High frequencies echoed from the phone. Emily groaned silently and unfolded a sheet of paper. Her finger scanned down it and froze on the last line.

“Mom,” she said, he tone entirely different. “I can’t talk right now.”

The response was shrill.

“Mom. I’m gay too. You knew that, you just let yourself stop believing it when I got married. And if you call Michael or Matt one more name, I will never speak to you again.” Her words were stern and cold and completely believable. Michael was standing in the doorway, staring at her. She hung up.

“What was that about?”

Emily showed him the scrap of notepaper. “I think we need to have that talk with the kids.”

* * *

Sam and Susan sat nervously at the counter.

“So,” Michael started jovially. “I’ve heard you’ve started studying relationships at school.”

There were two hesitant nods.

“Well, we thought we’d help out with that, and tell you a bit about your mom’s and my relationship.”

“Are you getting a divorce?” Sam asked in a small voice.

“Jared said that when your parents sit you down to talk about their relationship, it means they’re getting a divorce,” Susan added.

Michael gaped.

“Of course not,” Emily snapped. Then she felt guilty. She shouldn’t respond to her children in the same way that she did to her mother. “We have a very good relationship. And both of you got it exactly right.” She put the papers on the table. “We’re best friends, and we are going to stay together. We made a commitment to stay together. But we’re not attracted to each other.”

Sam made a face. “Well, that would be gross.”

Susan bit her lip. “We knew that,” she said softly. “You don’t even sleep in the same room. Other people’s parents sleep in the same room.”

“And sometimes Dad sleeps in the same room as Matt,” said Sam, happily.

Susan stiffened. “No he doesn’t.”

“Of course he does,” said Sam, confused. “I’ve seen him coming out in the mornings.”

“You can’t say that!”

“Hey,” Emily put up her hand to stop it. “Lets not get ahead of ourselves. We’re a family, so we don’t have to lie to each other. Sam can say that, if he wants, to us. You just need to be careful who you say that to outside our family.”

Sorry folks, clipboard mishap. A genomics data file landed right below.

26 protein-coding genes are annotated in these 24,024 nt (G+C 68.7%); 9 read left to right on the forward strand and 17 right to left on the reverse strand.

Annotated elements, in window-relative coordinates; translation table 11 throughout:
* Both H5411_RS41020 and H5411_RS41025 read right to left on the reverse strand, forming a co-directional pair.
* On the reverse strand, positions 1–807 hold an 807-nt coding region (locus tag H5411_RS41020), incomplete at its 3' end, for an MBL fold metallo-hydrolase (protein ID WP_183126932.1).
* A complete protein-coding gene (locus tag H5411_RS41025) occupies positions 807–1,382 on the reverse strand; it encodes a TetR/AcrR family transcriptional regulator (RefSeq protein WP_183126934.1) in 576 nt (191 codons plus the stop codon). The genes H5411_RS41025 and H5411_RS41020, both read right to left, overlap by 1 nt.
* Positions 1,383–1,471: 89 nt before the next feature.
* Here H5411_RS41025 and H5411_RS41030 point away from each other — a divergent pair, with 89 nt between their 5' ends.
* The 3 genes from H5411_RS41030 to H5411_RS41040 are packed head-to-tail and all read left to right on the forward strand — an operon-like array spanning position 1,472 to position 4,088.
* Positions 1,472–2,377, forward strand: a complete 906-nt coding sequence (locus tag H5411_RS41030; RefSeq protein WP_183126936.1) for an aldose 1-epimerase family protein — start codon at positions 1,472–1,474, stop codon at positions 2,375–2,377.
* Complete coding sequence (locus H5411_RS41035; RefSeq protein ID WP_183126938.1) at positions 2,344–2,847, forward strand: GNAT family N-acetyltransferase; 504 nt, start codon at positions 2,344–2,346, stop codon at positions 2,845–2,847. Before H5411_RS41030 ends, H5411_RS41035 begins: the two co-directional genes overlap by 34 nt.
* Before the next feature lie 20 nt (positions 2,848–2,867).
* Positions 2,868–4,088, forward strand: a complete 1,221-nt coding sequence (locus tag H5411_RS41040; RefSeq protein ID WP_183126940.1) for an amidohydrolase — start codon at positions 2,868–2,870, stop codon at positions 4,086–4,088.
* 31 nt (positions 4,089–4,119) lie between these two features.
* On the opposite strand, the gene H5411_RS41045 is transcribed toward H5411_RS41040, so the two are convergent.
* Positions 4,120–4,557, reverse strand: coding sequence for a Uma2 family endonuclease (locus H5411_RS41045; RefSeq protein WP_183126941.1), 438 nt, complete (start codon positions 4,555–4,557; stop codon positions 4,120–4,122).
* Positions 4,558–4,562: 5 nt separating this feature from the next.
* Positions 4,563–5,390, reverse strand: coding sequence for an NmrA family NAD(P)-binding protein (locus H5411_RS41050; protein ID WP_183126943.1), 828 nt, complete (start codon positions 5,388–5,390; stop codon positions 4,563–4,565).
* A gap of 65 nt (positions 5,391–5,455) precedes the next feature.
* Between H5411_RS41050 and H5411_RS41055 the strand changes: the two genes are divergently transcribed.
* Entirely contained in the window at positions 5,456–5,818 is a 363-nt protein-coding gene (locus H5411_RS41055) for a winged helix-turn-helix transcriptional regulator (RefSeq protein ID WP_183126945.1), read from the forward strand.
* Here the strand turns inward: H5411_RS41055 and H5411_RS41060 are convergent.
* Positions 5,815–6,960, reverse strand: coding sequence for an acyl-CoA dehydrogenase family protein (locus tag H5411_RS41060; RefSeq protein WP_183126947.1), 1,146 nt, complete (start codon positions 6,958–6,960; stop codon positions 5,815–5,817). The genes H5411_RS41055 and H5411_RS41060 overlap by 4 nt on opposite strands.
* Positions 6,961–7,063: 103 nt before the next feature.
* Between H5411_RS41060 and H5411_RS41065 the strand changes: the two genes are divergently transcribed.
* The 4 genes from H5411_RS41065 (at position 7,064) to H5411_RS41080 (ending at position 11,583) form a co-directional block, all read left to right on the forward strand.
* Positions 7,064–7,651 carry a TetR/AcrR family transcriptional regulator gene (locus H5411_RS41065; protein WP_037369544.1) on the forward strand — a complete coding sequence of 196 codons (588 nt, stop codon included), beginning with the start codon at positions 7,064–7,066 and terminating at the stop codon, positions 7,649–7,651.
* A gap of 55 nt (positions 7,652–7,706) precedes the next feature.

“Like Gran,” Sam muttered.

“What about Ms. Frost?” Susan asked.

Emily felt herself turning red. “If you need to,” she managed to say. “Ms. Frost knows what’s going on, and you can talk to her.”

Susan cocked her head and looked at her curiously.

“What is going on?” asked Sam.

“Has Ms. Frost talked about homosexuality yet?” inquired Michael. There was a bit of a smirk in his voice, and Emily smacked him.

Susan shrugged. “She just said that some people were attracted to mostly one gender or another, but a lot of times there was a mix.”

“Bi,” Michael mouthed. Emily glared at him.

“And she said that attraction didn’t mean anything. It was a physical response and it meant about as much as sleeping for ten hours, or wanting to always eat dinner at three o’clock.”

Michael blinked. “That’s… interesting.”

Emily glanced away. “That’s Emma,” she muttered.

“Well,” Michael smiled again, and Emily wondered why he always felt that putting a good face on it made distressing things more easy to say. “Your mother and I are both… homosexual. When I’m attracted to someone, it’s usually a guy. And your mother is usually attracted to women.”

Emily frowned. “Usually is still not very often.”

Sam was cringing at this discussion. Susan was just very still and pale.

“But because we loved each other in all the other ways, we decided that we wanted to be part of each other’s families. Attraction wasn’t that important.”

“Good,” said Sam, fidgety. “I get it all now. Can I go? I really don’t want to hear you talk about sex.”

Michael laughed.

“Sure, you can go,” said Emily. He fled like the hounds of hell were after him, but Susan, stayed sitting calmly and seriously. “Do you have any questions?”

Susan turned coolly to her father. “Are you in love with Matt?”

“What?” he gaped.

“Well, you don’t act like you are just attracted to him. Ms. Frost said you need 2 out of 3 to call it love.”

Matt rubbed the back of his neck. “I don’t, I don’t really know. But I do like him very much.”

Susan looked at her mother. “And that’s okay?”

“Matt’s my friend too.” She glared at her husband. “Technically, he was my friend first.”

“But it’s not really fair, is it? You both have someone to be with and be close to. And dad has someone to be attracted to. But what about mom?”

Michael elbowed her lightly. “There’s always Ms. Frost.”

Susan’s eyes widened and she looked shocked and appalled. “You wouldn’t!”

The shocked exclamation was like a slap across the face. Emily paled.

“You have?”

“There is nothing between me and your teacher,” Emily said firmly. “Some people,” she glared at Michael, “think that there ought to be. But there’s nothing. I appreciate her for being a good teacher for you, but we don’t even get along.”

Susan nodded slowly. “I’ll believe you. But don’t do it. I don’t want you to be with her.”

Only Michael was confused. “Why not? I thought you liked her.”

“I do. That’s why. She’s my teacher, mine and Sam’s. I need to be able to talk to her, to trust her. And I can’t do that if mom’s in the way.”

Now Emily was feeling horribly guilty. She crouched down and put her hand on Susan’s shoulder. “I promise, I won’t get in your way. But, I do know, that even if we did… start something, I could never be as important to her as you are.”

* * *
7: And Sorrow's native son

criminal minds, x-men, emma/emily